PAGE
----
Making The Decision to Work from Home or Return to Work
Guidance from a Technology Company Owner
While this was a tough decision for the management team, we did so by asking ourselves a few key questions.
Your first question is simply – can we perform our duties working remotely? For us this was yes, and for many organizations that do not produce or provide goods this answer will also be yes. Then we dug a little deeper and asked ourselves can we work remotely while providing the same level of service we do while working in an office. This led us to question two.
Now that we decided our work could be done remotely, we needed to guarantee this would not affect our clients. This came down to trusting our staff and knowing our clients. We knew that they were working, and doing a great job, by the responses from our customers. They were getting more work done because of fewer distractions. Our Customer Satisfaction Scores went up as we sent out more and more surveys and I was pleasantly surprised. This led the Management team at Solace to make the decision to continue to work from home at least through the end of 2020 and more than likely beyond for most of our employees.
I discovered that there are two types of employees, those that can really do well working from home and those that can’t. Some employees crave the “water cooler” talks that are difficult to have when you are isolated at home. There are new distractions at home as well. Since school has started, employees are having to multitask to help with their children’s virtual learning as well. Therefore, we chose a hybrid working environment. Solace wanted our employees to have a designated place to work if they choose or a quiet place without distractions from children or working spouses sharing the same office. We also wanted a place we can host clients or guests and provide a building with security for storage, client builds, and shipments.
You need to come up with a way to measure productivity. While there are tools on the market that can tell you how much time your employees are spending in front of their screens each day as well as software packages that can monitor their cameras and report to management when employees aren’t in front of their computers, coming up with actual numbers to measure may be more fruitful. At Solace, we measure “Employee Utilization”. We expect our technicians (Helpdesk, Engineers, Managed Services Techs) to reach a certain Utilization percentage. This is basically a percentage of time entered on their timesheets in comparison to the number of hours in a work week. We have not changed how we measure this from before March so we can track over time. This also allows the Management Team to know when we need to hire a new Help Desk Technician or a Managed Services Engineer. By tracking numbers like this, we can efficiently measure how well our employees are doing working from home. Were they meeting their weekly utilization goals before Covid and now 6 months later are not? Of course, there are other things that factor in like sales, customer loss, etc. but you must have a goal and a way to measure that goal.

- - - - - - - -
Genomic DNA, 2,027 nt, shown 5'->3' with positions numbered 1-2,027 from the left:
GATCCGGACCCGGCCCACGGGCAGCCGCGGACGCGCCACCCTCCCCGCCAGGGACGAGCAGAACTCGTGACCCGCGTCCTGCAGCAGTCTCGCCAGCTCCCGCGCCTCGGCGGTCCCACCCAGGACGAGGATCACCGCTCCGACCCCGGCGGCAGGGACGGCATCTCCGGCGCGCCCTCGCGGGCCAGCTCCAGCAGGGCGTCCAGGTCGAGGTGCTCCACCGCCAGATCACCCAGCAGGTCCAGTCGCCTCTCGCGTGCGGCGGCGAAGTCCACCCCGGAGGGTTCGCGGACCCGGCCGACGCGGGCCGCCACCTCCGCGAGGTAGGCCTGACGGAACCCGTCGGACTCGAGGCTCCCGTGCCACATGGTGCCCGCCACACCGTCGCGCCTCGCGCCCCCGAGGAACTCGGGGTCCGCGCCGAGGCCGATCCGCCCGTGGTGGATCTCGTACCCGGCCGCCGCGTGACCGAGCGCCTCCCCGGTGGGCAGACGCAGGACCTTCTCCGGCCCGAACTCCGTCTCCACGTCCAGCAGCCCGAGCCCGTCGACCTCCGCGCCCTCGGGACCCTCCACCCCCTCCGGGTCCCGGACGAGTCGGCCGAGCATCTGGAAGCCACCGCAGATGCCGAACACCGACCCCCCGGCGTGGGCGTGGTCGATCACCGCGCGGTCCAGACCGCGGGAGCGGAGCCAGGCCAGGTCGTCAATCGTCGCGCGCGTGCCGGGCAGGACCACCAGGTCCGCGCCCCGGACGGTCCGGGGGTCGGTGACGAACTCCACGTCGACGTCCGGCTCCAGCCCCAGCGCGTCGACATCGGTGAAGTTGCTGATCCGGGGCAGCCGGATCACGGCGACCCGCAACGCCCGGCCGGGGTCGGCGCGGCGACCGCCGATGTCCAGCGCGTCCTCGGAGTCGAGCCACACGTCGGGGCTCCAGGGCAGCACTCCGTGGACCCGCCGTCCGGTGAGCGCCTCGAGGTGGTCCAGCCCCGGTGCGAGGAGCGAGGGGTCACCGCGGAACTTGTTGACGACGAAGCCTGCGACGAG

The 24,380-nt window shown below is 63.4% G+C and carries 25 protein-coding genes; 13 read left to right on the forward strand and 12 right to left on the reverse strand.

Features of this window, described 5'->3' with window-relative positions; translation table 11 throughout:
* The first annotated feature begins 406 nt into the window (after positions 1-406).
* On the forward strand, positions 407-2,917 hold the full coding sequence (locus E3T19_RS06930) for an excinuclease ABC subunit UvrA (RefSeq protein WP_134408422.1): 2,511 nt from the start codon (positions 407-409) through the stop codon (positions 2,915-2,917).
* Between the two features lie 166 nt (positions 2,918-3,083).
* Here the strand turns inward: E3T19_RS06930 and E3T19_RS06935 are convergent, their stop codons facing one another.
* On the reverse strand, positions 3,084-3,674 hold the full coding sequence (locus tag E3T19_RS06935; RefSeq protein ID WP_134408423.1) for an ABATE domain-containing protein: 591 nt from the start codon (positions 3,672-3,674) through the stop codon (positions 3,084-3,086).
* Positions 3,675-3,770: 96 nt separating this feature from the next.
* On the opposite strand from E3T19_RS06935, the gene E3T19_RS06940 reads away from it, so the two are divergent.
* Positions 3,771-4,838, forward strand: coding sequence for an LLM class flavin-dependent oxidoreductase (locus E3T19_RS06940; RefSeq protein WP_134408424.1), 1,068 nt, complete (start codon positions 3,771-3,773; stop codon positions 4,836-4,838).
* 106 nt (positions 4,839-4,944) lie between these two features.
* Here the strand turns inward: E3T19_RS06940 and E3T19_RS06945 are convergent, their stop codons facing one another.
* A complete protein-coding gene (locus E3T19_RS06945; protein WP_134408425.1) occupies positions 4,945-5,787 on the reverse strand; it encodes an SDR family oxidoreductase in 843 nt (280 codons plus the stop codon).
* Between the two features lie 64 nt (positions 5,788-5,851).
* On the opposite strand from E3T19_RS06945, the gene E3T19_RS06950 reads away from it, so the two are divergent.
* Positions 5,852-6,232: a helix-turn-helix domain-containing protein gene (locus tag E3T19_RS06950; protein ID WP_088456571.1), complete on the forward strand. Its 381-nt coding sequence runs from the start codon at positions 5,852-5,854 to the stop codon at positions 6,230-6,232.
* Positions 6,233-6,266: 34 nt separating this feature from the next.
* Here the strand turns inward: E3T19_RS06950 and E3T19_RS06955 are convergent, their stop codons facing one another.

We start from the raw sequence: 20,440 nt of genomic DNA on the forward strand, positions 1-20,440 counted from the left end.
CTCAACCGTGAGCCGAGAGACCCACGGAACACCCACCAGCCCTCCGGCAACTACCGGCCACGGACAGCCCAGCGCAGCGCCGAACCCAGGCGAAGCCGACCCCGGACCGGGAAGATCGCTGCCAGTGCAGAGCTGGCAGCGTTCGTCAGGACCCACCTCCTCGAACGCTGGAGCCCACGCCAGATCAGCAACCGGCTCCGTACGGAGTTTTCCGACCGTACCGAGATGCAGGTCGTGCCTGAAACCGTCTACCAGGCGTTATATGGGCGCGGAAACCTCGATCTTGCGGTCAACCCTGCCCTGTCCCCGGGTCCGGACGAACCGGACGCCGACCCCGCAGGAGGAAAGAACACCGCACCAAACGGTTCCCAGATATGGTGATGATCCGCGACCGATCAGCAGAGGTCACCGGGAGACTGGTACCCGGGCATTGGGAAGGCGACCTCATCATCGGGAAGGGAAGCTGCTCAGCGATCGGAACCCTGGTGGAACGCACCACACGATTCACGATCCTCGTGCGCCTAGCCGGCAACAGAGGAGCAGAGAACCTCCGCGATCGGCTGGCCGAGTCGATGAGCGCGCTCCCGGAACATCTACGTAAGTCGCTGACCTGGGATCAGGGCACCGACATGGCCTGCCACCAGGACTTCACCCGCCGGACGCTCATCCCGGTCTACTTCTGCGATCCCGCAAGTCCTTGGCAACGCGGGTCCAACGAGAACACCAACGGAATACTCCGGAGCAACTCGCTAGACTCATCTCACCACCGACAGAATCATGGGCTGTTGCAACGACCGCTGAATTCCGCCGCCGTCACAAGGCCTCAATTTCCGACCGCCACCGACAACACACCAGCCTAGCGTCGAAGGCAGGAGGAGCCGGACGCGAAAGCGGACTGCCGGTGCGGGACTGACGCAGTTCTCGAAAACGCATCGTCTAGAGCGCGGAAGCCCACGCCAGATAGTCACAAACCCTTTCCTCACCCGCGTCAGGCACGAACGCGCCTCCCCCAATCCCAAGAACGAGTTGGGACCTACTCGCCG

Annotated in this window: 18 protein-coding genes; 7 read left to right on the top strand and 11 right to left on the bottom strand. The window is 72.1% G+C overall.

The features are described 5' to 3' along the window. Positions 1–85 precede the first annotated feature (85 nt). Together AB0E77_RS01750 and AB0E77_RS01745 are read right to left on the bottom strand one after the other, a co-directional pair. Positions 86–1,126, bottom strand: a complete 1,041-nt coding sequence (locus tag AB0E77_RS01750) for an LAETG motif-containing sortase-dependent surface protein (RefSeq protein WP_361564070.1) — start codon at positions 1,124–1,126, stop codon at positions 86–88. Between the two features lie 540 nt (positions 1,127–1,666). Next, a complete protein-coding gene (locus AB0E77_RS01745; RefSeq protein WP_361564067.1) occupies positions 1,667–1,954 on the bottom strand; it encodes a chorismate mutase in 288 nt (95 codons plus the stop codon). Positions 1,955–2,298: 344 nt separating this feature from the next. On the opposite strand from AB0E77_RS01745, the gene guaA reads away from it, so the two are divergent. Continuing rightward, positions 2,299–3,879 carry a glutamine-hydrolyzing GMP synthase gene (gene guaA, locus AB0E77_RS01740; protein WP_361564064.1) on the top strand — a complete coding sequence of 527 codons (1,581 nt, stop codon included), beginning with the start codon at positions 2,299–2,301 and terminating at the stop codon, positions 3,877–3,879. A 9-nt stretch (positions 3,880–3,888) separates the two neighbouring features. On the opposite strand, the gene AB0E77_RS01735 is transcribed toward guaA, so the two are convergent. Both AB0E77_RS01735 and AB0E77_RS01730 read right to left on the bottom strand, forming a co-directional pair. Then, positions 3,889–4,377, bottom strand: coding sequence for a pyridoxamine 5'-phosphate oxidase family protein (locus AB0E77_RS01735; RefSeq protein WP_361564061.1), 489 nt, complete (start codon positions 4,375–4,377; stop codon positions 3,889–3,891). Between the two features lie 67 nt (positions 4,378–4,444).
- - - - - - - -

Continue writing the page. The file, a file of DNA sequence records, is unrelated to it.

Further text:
A few other items we learned along the way:
Microsoft Teams was our saving grace. We had our documents stored in Teams, our employees used it daily for communication and collaboration and it is cloud based. We literally walked out of the office one day and was up and running the same day with Teams.
I also do a weekly Happy Hour, in which we have a more laid-back meeting that gives everyone the chance to socialize and share a bit about their lives. We sometimes play games or just talk about life. It is a great way to check in with each other.
Working remotely is a privilege not a right. You need to create a “non-covid” policy for remote working. For example, “we will allow working remotely one day a week on an approved basis”. Once you have your base policy written, then create a special “Covid” policy on top. This provides structure in a new normal that can sometimes feel less structured.
In conclusion, the decision is yours and depends on the kind of work that your business does. You can’t have all your employees work remotely if you own a manufacturing facility, but some of your staff can. I have a friend that was my first hire way back when. He took a job at a bank several years ago as a security expert. He walked in on the first day, they handed him a laptop and told him to go home. He hasn’t been in the office since. What I love about his story is he sold everything, bought an RV, outfitted it with a high end 4G hotspot and packed up his wife, three kids and the dog and traveled our amazing country for three years. As long as he had cell service, he could do his job. I know we have at least one employee at Solace that wants this ability to work from anywhere. We are working towards it.
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If you need help with this decision for your business, Solace has the expertise to help. We have helped dozens of companies make the transition to remote work with custom solutions built on Microsoft Products.